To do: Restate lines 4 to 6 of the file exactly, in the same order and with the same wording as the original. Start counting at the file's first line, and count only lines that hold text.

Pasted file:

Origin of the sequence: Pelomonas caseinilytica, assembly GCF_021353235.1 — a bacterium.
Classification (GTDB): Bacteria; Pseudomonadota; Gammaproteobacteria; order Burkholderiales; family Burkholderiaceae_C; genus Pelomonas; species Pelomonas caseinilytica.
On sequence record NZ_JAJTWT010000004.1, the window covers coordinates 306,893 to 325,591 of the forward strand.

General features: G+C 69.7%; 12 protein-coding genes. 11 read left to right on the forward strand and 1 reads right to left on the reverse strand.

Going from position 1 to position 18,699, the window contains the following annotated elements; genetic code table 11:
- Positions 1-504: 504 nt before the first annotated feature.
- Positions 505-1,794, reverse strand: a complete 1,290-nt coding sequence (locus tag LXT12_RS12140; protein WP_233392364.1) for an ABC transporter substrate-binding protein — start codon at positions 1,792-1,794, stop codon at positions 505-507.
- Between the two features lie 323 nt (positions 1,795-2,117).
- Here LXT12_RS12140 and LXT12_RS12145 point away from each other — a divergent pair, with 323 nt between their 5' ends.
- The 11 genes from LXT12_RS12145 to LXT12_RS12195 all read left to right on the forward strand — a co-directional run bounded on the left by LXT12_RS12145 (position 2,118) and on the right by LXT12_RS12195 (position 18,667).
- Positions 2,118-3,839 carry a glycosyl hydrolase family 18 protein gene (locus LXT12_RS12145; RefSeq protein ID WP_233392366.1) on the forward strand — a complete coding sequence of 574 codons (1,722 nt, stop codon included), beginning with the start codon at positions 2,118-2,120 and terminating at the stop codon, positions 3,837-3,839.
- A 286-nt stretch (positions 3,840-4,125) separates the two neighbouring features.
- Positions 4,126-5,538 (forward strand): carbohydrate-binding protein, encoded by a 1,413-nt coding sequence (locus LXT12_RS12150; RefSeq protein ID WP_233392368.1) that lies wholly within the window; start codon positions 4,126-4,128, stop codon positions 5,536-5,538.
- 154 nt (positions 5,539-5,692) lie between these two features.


General features: G+C 69.7%; 12 protein-coding genes. 11 read left to right on the forward strand and 1 reads right to left on the reverse strand.

Going from position 1 to position 18,699, the window contains the following annotated elements; genetic code table 11:
- Positions 1-504: 504 nt before the first annotated feature.